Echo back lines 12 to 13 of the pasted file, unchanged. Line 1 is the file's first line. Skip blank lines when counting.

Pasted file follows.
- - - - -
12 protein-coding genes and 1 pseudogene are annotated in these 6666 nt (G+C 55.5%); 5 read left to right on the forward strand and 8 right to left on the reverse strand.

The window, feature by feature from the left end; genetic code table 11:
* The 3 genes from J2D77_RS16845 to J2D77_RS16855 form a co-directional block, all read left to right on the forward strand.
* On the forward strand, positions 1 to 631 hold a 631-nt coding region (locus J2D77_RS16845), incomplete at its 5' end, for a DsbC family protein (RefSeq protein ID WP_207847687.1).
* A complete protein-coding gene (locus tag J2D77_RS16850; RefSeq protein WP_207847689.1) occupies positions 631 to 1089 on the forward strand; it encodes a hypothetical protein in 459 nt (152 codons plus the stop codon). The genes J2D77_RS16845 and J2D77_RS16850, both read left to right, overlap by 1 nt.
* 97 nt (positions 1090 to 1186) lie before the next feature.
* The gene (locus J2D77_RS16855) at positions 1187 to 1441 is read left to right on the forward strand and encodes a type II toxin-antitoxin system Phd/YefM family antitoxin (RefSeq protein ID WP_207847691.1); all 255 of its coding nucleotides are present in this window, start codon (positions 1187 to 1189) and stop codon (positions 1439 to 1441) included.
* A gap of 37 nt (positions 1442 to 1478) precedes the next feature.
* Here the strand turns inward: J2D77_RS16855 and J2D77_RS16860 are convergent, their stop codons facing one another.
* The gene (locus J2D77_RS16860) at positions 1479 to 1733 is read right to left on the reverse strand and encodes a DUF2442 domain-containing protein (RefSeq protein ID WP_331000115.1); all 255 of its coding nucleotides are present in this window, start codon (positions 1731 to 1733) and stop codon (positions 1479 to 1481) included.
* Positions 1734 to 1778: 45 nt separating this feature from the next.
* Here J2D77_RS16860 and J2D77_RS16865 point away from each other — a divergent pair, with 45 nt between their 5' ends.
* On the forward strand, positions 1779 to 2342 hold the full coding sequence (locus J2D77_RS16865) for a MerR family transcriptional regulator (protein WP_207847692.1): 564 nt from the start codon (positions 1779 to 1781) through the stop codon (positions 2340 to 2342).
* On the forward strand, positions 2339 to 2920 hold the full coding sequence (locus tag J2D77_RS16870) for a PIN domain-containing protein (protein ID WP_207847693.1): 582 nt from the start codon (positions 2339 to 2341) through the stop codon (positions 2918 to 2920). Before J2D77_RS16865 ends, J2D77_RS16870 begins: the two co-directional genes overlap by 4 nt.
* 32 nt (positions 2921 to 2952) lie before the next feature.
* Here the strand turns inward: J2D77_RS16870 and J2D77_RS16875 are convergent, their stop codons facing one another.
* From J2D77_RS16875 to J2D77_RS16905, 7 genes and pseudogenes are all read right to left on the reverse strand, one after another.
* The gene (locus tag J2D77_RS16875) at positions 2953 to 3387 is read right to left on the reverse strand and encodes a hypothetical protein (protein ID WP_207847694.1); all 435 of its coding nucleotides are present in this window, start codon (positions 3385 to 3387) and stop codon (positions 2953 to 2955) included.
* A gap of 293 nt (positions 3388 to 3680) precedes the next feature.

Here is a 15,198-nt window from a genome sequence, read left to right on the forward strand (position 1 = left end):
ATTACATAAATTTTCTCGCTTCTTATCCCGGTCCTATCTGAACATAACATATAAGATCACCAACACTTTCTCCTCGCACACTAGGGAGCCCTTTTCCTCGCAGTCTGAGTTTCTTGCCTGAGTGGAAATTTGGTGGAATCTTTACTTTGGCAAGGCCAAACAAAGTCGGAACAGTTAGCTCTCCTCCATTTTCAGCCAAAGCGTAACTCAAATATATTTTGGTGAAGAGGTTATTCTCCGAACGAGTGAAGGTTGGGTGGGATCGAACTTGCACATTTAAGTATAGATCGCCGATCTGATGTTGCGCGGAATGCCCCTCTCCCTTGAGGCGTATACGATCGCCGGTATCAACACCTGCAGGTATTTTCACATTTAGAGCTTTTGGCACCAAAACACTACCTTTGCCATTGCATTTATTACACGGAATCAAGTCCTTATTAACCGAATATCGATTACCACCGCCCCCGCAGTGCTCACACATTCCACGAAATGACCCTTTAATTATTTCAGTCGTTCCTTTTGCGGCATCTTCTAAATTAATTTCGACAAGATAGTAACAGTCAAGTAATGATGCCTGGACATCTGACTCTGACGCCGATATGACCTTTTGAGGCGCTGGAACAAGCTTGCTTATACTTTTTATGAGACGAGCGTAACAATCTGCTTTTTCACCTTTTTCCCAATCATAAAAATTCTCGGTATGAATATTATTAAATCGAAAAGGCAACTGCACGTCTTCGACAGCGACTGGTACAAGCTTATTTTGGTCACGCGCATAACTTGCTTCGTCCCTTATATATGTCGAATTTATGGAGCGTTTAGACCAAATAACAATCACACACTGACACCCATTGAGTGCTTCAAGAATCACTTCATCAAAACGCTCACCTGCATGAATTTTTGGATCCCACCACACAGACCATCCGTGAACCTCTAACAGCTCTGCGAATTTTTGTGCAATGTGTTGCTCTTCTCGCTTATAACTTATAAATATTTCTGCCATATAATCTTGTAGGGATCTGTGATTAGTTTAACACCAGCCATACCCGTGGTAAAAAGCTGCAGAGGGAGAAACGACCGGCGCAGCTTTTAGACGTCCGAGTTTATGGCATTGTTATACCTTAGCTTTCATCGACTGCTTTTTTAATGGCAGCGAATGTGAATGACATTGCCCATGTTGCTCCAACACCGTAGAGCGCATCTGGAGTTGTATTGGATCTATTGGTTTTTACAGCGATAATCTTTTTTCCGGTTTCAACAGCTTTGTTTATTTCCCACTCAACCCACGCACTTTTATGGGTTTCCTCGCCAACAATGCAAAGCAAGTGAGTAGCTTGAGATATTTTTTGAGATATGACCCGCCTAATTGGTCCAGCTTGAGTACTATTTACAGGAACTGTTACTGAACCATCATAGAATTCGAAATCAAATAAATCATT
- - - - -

* Here J2D77_RS16860 and J2D77_RS16865 point away from each other — a divergent pair, with 45 nt between their 5' ends.
* On the forward strand, positions 1779 to 2342 hold the full coding sequence (locus J2D77_RS16865) for a MerR family transcriptional regulator (protein WP_207847692.1): 564 nt from the start codon (positions 1779 to 1781) through the stop codon (positions 2340 to 2342).